One of the most important roles of a database administrator is to constantly protect the integrity of the databases and maintain the ability to recover quickly in case of a failure. In light of this, it’s critically important to have a backup-and-recovery strategy in place in order to be ready for an emergency.
A key responsibility of a database administrator is to ensure that a database is available whenever it’s needed, and prepare for various scenarios wherein the availability or the performance is impacted. Therefore, if a database, for whatever reason, gets corrupted, gets dropped, gets accidentally deleted, or goes into an unusable state, it is a database administrator’s responsibility to bring the database back up in a working state with little to no loss as per the defined service level agreements or government policies.
Database administrators must be prepared to deal with disaster recovery scenarios. One way of doing that is by testing SQL Server backup and restore strategies at regular intervals. This ensures seamless recovery of data. And seamless recovery means a quick recovery of systems with minimal or no data loss. Of course, a database administrator’s responsibility is also to safeguard data from the various data failures.
While designing the backup and restore plan, we need to consider the disaster recovery planning with reference to specific needs of business and the environment. For example, how do we recover from a case of multiple data failures across three prime locations in the environment? How long would it take to recover the data and how long would the system be down? What amount of data loss can the organization tolerate?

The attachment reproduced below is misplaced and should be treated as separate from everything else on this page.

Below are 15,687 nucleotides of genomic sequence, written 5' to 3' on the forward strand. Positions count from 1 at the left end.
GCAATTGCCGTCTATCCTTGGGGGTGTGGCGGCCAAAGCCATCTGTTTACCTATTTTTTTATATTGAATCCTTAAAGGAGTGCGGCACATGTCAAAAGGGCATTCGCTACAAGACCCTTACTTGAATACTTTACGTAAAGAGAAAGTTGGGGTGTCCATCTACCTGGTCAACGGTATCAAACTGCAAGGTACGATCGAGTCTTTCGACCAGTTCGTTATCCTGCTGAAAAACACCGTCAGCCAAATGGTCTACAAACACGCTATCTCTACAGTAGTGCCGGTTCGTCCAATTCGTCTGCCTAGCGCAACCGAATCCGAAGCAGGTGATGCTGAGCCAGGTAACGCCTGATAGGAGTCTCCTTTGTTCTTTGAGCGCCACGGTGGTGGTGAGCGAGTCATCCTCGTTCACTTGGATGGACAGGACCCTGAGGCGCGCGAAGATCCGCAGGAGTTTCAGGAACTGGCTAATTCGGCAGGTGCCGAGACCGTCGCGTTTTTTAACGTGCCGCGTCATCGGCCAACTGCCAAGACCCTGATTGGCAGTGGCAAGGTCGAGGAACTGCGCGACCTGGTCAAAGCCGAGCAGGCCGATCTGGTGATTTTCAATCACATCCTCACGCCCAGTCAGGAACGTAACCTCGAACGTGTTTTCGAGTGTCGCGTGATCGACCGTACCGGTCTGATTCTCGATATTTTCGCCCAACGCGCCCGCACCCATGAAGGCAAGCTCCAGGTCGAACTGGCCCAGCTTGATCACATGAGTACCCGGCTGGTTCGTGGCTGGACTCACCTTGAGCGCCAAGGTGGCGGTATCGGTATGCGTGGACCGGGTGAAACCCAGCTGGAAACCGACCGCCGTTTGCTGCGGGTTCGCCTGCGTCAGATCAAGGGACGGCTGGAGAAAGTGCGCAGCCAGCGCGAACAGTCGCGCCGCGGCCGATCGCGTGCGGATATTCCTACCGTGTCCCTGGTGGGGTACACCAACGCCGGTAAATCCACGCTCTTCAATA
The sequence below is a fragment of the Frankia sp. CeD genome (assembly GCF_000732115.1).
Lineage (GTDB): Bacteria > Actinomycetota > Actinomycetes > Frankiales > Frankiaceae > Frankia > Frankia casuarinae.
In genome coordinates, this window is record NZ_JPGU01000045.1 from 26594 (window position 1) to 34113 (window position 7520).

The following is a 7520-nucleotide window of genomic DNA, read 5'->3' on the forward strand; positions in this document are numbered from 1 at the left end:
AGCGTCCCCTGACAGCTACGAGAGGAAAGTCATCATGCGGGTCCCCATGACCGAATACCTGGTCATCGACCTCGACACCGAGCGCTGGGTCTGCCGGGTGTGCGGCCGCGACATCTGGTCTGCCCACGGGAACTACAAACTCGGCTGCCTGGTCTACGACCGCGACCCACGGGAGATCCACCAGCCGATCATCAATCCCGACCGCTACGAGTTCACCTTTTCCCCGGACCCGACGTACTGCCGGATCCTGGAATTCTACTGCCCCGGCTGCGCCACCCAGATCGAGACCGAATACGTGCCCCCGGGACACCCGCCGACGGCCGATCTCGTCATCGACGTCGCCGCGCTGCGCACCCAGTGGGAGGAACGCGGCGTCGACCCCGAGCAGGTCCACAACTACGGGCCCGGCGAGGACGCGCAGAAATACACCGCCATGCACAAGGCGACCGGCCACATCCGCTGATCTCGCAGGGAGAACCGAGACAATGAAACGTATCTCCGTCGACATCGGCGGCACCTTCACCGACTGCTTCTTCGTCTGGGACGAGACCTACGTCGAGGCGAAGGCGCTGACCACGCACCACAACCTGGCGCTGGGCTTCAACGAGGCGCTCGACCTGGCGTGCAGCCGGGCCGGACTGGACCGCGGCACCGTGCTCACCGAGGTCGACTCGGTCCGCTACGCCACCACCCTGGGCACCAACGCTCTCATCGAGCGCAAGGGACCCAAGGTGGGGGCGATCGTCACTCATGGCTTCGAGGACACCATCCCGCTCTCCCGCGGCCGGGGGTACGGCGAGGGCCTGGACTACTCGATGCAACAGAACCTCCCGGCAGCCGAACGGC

Another important point that database administrators have to concentrate on is the nature of the storage of data. This directly impacts the usefulness as well as the efficiency of the backup-and-restore process.
There are plenty of advanced techniques available such as Clustering, AlwaysOn, LogShipping and Mirroring that help ensure higher availability but still disaster recovery is all about having a well-defined and tested backup-and-restore process.
Points to consider defining good backup strategy including the:
- frequency at which data changes
- online transaction processing
- frequency of the schema changes
- frequency of change in the database configuration
- data loading patterns
- nature of the data itself
further reading Backup and Restore Strategy
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